Grand Cru wines are the highest classification of the four meaning you can expect supreme quality from these wines. They make up just 2% of wine production in Burgundy and are only produced from the best vineyards. Grand Cru wines are unrelentingly sought after by wine collectors. Their rarity and elegance make Grand Crus incredibly expensive. You can expect a Grand Cru wine to have been aged for five to seven years before it hits your tongue.

Noteworthy producers of Burgundy wine, big and small, include names such as Domaine Dujac, Domaine de la Romanée-Conti, Bouchard Père & Fils, Domaine Billaud-Simon, Château-Fuissé and Domaine Faiveley. Each offers the high-quality wine you should expect from a Burgundy producer. Wine producers like Domaine Dujac, who have been in operation since the late 60s, continues to faultlessly deliver fresh, elegant red and white wines. Others producers have a much earlier history of wine production like Château-Fuissé, who began as early as 1862. They harvest by hand and are known worldwide to always deliver exceptional, flavour-driven wine.

A lot of Burgundy’s preserved history and culture can be found in its three most popular museums. Musée des Beaux-Arts is located in Dijon, in the eastern wing of the Palais des Ducs and is showcased amongst the best art museums in France. It exhibits several collections from the 12th to 19th century. Think Renaissance Burgundian sculptures, ancient Egyptian figurines and medieval paintings. Other Burgundy museums include Musee du Chatillonnais, which contains the largest bronze vase in the world, weighing in at an astounding 208 kg. But if it’s wine that truly interests you, then head over to Musée du Vin de Bourgogne and discover spectacular winemaking history and wine artefacts sure to not disappoint. 

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Top Experiences in Burgundy

Plan your visit

How to get there

The two closest airports to Burgundy are Charles de Gaulle airport situated north of Paris and Orly airport located south of Paris. Both airports offer practical routes to Burgundy whether you decide to rent a car or commute by public transport.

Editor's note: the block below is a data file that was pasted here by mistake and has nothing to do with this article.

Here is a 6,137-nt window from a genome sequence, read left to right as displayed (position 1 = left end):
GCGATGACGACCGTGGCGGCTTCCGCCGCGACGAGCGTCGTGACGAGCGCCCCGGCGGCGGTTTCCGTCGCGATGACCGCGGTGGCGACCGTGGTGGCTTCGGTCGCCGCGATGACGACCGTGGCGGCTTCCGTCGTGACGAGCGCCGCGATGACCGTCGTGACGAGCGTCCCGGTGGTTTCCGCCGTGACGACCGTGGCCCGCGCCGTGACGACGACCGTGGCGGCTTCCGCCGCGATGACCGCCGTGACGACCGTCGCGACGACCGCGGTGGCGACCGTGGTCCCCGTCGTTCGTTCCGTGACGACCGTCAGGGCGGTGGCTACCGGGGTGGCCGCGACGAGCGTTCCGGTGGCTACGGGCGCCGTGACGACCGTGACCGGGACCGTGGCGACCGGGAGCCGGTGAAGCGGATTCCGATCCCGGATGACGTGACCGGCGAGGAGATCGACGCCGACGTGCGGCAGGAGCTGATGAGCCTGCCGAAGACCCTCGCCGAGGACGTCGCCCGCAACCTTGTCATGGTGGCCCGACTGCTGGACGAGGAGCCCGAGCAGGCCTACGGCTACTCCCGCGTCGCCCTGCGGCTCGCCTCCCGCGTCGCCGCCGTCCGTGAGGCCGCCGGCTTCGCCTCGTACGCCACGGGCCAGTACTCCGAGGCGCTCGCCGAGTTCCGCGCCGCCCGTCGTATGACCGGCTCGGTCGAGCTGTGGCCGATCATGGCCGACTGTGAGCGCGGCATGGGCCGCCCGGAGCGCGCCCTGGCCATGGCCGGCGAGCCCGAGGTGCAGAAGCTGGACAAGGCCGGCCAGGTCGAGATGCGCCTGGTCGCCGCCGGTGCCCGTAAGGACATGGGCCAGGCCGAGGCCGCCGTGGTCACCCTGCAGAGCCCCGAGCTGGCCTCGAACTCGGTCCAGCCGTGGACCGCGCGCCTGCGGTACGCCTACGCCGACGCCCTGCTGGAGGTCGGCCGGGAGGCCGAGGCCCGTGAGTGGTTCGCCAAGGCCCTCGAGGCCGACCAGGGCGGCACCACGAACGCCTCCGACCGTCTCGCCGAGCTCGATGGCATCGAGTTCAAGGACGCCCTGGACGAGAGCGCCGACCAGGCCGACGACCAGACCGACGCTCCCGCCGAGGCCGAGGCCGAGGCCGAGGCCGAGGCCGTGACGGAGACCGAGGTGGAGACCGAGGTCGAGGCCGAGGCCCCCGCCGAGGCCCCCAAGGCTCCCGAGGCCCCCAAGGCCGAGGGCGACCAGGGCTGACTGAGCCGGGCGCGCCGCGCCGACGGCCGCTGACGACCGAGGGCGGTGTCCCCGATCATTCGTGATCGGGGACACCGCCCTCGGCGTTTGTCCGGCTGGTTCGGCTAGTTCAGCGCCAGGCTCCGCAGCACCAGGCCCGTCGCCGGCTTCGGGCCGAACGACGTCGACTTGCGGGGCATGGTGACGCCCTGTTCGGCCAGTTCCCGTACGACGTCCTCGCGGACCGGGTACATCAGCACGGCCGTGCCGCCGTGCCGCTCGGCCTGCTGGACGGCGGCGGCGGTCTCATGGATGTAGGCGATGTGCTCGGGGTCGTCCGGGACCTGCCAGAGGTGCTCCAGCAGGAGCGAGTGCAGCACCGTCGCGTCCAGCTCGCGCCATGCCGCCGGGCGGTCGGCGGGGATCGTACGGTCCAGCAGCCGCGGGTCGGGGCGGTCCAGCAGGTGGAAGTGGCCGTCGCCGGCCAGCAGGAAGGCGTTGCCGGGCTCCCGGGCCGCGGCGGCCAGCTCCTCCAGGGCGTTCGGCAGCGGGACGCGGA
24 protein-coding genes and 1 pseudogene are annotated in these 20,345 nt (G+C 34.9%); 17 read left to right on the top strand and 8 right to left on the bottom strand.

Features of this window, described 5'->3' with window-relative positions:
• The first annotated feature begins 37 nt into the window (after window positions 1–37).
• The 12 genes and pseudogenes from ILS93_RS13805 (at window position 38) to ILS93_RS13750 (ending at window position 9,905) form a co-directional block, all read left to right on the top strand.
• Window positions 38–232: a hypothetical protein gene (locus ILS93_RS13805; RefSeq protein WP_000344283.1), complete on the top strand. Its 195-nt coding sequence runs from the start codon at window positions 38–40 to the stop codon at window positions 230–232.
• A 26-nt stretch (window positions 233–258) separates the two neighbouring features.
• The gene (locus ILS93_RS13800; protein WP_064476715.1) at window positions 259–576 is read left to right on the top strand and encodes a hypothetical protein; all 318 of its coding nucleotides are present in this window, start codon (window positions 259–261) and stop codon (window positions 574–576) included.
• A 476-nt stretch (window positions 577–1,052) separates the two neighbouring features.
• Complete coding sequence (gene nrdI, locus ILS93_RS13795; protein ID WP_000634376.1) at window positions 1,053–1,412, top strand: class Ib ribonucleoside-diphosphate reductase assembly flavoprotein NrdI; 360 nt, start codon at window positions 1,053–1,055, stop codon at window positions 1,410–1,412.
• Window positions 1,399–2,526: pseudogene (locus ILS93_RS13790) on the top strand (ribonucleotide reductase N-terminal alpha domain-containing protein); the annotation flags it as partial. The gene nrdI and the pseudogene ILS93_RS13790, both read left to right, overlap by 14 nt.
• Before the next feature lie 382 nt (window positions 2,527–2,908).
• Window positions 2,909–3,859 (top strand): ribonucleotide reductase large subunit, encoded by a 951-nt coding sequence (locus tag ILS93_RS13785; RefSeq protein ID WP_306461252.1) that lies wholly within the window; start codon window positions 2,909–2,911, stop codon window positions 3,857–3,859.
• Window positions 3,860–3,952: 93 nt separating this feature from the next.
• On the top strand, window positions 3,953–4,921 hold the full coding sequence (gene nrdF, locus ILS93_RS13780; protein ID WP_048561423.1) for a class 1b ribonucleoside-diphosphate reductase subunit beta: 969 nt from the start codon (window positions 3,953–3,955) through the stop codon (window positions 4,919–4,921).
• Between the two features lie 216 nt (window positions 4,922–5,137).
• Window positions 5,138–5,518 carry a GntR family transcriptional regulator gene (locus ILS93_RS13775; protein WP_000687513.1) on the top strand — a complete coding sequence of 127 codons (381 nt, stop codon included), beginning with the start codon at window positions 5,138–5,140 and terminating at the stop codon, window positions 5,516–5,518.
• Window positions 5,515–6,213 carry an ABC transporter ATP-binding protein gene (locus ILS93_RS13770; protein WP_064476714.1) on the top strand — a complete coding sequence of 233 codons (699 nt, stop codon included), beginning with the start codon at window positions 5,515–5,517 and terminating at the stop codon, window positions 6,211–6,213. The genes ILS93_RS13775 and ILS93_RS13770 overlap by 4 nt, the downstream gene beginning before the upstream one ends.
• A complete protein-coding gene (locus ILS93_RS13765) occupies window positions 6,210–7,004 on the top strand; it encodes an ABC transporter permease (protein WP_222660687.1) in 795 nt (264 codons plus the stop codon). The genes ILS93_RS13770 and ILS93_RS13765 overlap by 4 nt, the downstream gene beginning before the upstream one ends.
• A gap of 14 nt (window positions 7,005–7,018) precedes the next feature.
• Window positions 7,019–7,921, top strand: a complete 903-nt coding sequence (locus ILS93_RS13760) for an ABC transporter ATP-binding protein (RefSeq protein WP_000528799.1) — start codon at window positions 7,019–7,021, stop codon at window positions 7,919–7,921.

Driving from Orly to Dijon in Burgundy will take approximately 2h 47m on the fastest route on the A6. It is approximately 308 km away. 

Commuting to Dijon in Burgundy from Orly airport using public transport will take 6h 5m using the fastest route according to Google Maps.

Take the Ouibus to Paris - Etoile/Champs Elysées before getting the train to Paris Gare de Lyon. From here, you will get on the TVG train 6755 Besançon-Viotte and take it to Gare de Dijon. This journey will take just over three hours.

Currency

France’s currency is the Euro. Currently, £1 equates to 1.12 Euro and $1 equates to 0.86 Euro cents.

When to go and for how long?

Visit Burgundy in the height of autumn between September – November. The weather is cool enough to comfortably enjoy the vineyards in all of its rich, seasonal colours.

Four or five days is a good amount of time to spend in Burgundy depending on what you would like to see and do. Explore the wine museum, Musée du Vin de Bourgogne and visit the idyllic villages in and between Beaune and Dijon.

Regional highlights 

May

Medieval Festival: Expect craft markets, medieval-themed performances, live music and horse-racing in Semur-en-Auxois.

Les Montgolfiades: Every May the European Hot Air Balloon competition takes off with over 50 competing teams. Expect additional entertainment on the day like games, shows and music.

June

Blues Festival: Every year since 1996, there is a blues festival that occurs in the last weekend of June in Le Creusot. It’s family-friendly and always attracts a large crowd.

Sun Festival: Turn up to the Parc Nutural Régional du Morvan at the Lac Des Settons and enjoy the festivities. Enjoy a wide range of sport activities including canoeing, horse-riding, Frisbee, mountain biking and more. As well as art, live music and performances.

October - November

Foire Internationale et Gastronomique de Dijon: This is the international food festival in France, offering plenty of top quality food and wine stalls, as well as clothing and furniture.

November

D’Jazz Nevers: This jazz festival has been going since 1987 and will entertain you with more than 25 spectacular performances throughout Nevers and the département of La Nièvre.

Grands Vins de Bourgogne Festival: Alas, this is the festival of wine that takes place in the idyllic Beaune. Treat your palate to more than 1,500 different types of wines and meet wine producers from near and far.

Bespoke Itinerary

Whatever your preferences, timescale or budget, a unique bespoke tour can be created by the travel experts here at Winerist, for you. Simply email catherine@winerist.com or speak to Catherine or Céline on 020 7096 1006.